NEWARK, N.J. (CBSNewYork) — As New Jersey’s second wave of COVID-19 sets in, the usual holiday plans and wish lists loom even larger.
Newark has been hit especially hard with more than 700 COVID deaths and more than 1,800 cases.READ MORE: Police Open Fire, Arrest Man Threatening People With Stolen Kitchen Knives In Lower Manhattan
The line outside the Mercy House on Clinton Street stretched around the block on Friday as parents and grandparents waited to pick up donated gifts to take home with them for Christmas in a year unlike any other.
“You at least try to give them something like a Christmas to look forward to,” Newark resident Monica Smith said.
“I’m coming to get my four grandchildren some toys. I’m out of work right now,” Newark resident Liza Cummings said.
Many in line told CBS2’s Meg Baker they lost their jobs due to the pandemic. It’s sent them to places like Mercy House, run by the Archdiocese of Newark, not only for toys but for food and warm clothes.
“It’s a necessity and it’s needed. It’s very well needed. Everyone needs some help,” one woman said.
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Cheryl Riley is the director of Mercy House and the Archdiocese of Newark’s respect life office.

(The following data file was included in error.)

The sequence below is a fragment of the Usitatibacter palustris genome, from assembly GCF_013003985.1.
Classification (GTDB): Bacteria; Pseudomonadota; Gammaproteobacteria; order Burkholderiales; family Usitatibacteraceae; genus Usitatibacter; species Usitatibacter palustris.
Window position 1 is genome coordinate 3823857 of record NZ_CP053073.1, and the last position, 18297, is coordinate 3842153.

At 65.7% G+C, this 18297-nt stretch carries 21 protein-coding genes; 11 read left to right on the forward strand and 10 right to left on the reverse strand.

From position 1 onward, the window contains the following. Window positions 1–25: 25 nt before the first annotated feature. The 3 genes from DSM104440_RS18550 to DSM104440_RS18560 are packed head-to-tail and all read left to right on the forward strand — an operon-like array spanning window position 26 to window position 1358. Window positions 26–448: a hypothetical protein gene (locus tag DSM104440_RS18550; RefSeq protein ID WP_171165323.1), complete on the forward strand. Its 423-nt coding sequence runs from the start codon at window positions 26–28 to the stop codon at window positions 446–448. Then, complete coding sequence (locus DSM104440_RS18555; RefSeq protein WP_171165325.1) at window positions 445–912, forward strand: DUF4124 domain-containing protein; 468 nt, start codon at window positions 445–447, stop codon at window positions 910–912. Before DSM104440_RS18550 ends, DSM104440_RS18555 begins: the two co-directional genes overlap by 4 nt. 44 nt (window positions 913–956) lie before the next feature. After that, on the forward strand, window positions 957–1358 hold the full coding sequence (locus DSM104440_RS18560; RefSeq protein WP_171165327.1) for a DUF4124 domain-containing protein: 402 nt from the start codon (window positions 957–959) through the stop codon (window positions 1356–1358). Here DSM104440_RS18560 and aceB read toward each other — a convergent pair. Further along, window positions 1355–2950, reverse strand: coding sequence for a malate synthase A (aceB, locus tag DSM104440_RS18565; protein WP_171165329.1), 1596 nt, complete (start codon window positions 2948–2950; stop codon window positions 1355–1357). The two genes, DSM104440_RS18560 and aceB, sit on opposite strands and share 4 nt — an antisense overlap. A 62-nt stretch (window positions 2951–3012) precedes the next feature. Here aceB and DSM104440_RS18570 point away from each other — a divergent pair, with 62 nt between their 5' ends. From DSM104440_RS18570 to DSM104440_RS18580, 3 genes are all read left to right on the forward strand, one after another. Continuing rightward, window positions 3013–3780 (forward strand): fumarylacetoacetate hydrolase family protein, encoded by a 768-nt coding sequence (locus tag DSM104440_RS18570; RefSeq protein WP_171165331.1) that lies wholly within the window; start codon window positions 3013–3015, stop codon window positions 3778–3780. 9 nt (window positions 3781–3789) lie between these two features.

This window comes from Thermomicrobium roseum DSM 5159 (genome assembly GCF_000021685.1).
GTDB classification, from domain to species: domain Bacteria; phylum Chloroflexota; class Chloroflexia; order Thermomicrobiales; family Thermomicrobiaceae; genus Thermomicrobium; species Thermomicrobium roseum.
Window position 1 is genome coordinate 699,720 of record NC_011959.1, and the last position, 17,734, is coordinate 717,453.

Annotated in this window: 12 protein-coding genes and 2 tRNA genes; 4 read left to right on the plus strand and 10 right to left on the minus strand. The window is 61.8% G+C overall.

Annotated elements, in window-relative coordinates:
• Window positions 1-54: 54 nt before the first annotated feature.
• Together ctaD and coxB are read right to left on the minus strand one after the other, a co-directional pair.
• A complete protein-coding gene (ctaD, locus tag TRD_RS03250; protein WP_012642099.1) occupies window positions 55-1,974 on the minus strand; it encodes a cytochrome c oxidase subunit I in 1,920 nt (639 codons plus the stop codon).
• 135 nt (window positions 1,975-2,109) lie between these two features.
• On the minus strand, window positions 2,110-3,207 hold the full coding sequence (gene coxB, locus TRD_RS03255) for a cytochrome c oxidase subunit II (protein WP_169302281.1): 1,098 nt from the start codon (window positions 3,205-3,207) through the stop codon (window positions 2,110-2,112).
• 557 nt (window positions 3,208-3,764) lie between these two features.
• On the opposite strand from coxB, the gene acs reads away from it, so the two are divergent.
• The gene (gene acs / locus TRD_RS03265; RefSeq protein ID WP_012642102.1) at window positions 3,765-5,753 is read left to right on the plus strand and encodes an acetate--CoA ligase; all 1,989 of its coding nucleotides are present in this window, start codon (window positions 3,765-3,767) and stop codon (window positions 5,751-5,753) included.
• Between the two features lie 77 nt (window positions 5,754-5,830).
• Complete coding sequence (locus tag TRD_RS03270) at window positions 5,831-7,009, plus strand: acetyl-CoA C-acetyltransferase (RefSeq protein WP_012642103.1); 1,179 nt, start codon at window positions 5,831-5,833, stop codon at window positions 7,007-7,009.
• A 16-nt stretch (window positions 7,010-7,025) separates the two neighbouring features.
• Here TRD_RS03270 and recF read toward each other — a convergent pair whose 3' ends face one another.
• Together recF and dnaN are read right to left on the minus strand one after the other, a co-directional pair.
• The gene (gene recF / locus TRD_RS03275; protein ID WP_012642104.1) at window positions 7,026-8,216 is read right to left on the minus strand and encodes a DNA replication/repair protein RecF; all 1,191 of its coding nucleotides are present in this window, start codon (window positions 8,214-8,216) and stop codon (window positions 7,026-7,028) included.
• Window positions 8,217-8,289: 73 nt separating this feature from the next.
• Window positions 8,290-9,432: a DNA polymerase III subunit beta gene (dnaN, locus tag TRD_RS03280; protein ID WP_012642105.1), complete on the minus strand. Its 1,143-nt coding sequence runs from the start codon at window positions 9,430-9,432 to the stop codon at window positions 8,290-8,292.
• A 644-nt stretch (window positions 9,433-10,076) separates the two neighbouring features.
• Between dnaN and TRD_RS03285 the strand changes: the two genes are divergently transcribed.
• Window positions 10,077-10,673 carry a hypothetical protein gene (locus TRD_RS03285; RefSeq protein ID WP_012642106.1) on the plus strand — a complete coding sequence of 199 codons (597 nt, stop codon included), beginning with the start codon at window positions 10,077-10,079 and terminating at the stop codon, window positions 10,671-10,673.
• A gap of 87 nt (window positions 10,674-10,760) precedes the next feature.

“We’ll probably have over 200 families that we’ll be helping today,” Riley said. “It’s a much greater need. We see that even throughout the regular days we’re open.”
Organizers say donations were actually up this year. People felt the need to give thousands of toys — and wrapping paper.READ MORE: NYPD: Suspect Grabbed 11-Year-Old Girl's Hair, Tried To Choke Her At Stuyvesant Square Park
Ten-year-old Caniya Cooper is a volunteer.
“Christmas morning is a special day, so kids expect to have gifts and stuff, and if they don’t have gifts and stuff, they’re gonna be sad, so that’s why we do this,” she said.
With schools all virtual, parents are worried.
“Everybody is not literate as far as, like, the laptops,” one mother said. “Basically, I’m trying to wait for them to open back up the schools because it’s kind of hard for me.”
“Our children are experiencing a lot of depression. The parents as well, they need help,” Newark resident Cathryn Cha said.
She added we don’t want our children left behind. We need our children to go forward, even in this pandemic.
The Mercy House is open on Tuesdays and Fridays for food, clothing and other services, including job searches.MORE NEWS: De Blasio Administration 'Disappointed' With Judge's Decision To Temporarily Stop Plan To Change City Retiree Health Benefits
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